>         is smaller than a system with two chains..in fact there should
>         be one  specific value for interaction of component A with B
>         independent of system size and number of particles. This is
>         again a matter of units I think..How can I calculate the
>         actual energies for a specific system so that they can be
>         compared with those in literature (KJ/mol)!
>
>
>     Energies are dependent on system configuration and size. You have
>     to make sure you are comparing like quantities, e.g. by
>     normalizing with respect to the number of interacting chains, or
>     atoms or whatever. I do not understand any sense in which your
>     assertions above are true.
>
>
>  Tsorry I was not clear with my question..As I mentioned just above,
> by normalizing you mean dividing by -nmol? If yes, for ternary system,
> I need to divide by N-A oly?
>
>
>
>         4- Again regarding index groups, I am trying to realize how
>         gromacs deals with a number of chains  defined as awhole in a
>         group [all chains]. For instance for Rg or end to end
>         distance, what is calculated based on [all chains] is the
>         average of the case with index file having
>         [chain 1].... [chain n]?
>
>
>     You can calculate an end-to-end distance of a chain in a
>     configuration. You can observe the average of that quantity over a
>     set of configurations. You can compute that average over different
>     sets of configurations, and average over those if you want to. But
>     in what sense is the "end-to-end distance based on [all chains]"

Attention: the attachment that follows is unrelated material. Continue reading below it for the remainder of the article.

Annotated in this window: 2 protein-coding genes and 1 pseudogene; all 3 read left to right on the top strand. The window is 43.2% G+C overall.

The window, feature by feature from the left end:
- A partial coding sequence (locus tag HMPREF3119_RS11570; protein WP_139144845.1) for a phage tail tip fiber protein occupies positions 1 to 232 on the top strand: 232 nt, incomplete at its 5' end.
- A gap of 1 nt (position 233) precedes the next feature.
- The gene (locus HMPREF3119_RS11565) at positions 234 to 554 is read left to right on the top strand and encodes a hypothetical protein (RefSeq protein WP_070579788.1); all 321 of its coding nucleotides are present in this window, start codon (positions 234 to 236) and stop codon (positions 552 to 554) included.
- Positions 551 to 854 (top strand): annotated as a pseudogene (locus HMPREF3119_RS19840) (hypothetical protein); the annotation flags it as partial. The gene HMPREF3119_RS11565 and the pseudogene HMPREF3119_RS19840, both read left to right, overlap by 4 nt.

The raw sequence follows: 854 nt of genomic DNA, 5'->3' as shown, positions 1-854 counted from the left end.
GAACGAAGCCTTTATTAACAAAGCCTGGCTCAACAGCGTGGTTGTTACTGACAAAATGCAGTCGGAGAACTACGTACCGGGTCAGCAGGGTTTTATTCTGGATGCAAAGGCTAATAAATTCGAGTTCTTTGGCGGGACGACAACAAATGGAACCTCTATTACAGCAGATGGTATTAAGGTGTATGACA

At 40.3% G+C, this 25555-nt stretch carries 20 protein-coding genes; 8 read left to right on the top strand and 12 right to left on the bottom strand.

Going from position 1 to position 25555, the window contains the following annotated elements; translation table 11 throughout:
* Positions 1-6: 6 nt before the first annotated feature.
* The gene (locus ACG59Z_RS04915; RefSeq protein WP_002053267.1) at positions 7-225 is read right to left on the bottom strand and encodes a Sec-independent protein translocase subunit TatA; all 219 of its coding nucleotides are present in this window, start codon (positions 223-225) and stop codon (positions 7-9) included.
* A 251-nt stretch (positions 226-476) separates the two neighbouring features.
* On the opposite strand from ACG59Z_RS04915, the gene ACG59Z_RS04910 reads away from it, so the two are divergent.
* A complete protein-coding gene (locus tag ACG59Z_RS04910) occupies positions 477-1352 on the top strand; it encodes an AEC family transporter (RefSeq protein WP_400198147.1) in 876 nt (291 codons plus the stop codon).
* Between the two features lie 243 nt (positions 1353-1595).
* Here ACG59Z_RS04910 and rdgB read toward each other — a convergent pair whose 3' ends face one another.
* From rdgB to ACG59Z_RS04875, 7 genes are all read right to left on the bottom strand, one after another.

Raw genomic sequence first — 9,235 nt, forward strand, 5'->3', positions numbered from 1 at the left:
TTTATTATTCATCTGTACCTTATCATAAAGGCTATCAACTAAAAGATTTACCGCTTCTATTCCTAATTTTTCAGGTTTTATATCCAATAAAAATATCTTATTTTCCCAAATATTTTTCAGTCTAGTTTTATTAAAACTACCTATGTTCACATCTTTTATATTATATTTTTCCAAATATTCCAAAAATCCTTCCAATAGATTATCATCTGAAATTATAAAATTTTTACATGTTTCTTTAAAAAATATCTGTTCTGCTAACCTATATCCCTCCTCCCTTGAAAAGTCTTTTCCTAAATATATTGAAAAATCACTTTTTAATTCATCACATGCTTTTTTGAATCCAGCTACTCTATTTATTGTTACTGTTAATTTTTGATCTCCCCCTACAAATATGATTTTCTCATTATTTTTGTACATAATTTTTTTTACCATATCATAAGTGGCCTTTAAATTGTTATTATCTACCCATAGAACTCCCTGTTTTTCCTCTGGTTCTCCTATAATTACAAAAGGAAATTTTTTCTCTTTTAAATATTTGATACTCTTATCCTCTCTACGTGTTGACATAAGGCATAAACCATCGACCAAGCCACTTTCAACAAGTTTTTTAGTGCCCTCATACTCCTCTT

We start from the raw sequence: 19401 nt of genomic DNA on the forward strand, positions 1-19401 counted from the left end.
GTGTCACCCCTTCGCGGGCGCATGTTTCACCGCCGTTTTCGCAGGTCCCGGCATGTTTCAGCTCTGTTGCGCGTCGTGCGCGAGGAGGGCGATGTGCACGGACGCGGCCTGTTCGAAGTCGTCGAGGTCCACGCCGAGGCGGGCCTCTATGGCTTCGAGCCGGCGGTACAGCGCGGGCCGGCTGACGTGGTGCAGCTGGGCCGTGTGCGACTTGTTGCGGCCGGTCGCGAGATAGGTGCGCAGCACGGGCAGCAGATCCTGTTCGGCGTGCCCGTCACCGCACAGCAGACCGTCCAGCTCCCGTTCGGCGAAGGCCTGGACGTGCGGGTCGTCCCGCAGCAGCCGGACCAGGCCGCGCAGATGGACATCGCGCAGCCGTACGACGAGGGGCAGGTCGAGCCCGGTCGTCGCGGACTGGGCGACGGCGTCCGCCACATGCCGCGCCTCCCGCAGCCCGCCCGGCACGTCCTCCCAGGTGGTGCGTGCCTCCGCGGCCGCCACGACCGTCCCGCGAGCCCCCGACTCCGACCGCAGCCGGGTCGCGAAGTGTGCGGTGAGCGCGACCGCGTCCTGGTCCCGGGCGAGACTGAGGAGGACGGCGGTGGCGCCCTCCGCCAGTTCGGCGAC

>     meaningful?
>
>
>  By this question I was again trying to realize how calculations are
> done by specifying two different index files ( case 1: [all chains]
> and case 2: [chain 1] [chain 2]...)
>
> As in question 1 above : for end to end distance does [all chains]
> looks at indivdual subchains and takes the average of Rg or End to end
> sidtance over chains or it looks at them as a whole group (a single
> longer chain containing atoms from atom number 1 to m*(chain
> number)..I think my question is clear now. :)

If you give GROMACS an operation to do on an index group, it does it on
that index group, not by magically guessing that there are logical
subgroupings. If your operation only makes sense on the subgroups, do it
on them.

>
>
>         In other words [all chains] deals with all chains separately
>         and reports quantities for ALL the chains as a group?
>
>
>     If you give a GROMACS tool a set of atoms over which to do an
>     operation, it does that operation over that set of atoms. If that
>     operation doesn't make sense on that set of atoms, then you've
>     asked for a nonsense operation, and the problem does not lie with
>     GROMACS.
>
>     If you want the average of the end-to-end distance of all your
>     chains over your simulation, then you'll have to compute the
>     time-average for each chain individually, and then take the
>     chain-average of them.
>
>
>  I am sorry Mark but I still dont see this. From what you said here I
> understand that specifying  [all chains] does not give average of the
> case with index file with [chain 1] [chain 2]
>
>     ...
>
> I thought in the case of interaction energies (question 1 above),
> gromcas looks at individual chains  and adds up energies:
>
> [chain 1] [all solvent]
> +[chain 2] all solvent]
> + chain 3 ..
>
> = ? [all chains] [all solvent]

No. See above. You asked for an operation to be done on the group [all
chains]. It's done on the group [all chains]. It's up to you to ask for
atomic operations.

The Rg of [all chains] is the radius of gyration of the set of every
atom in [all chains]. That's an atomic operation, but it may well not be
what you what to calculate. If what you want is the average of Rg over
all the chains, then you need to compute Rg for each chain (an atomic
operation), and average it separately.

Mark

> Thank you for your time,
>
>     Mark
>     --
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>
>
>
> --
> Moeed Shahamat
> Graduate Student (Materials Modeling Research Group)
> McGill University- Department of Chemical Engineering
> Montreal, Quebec H3A 2B2, Canada
> Web:http://mmrg.chemeng.mcgill.ca/pages/current-group-members/moeed-shahamat.php
> Web:http://mmrg.chemeng.mcgill.ca/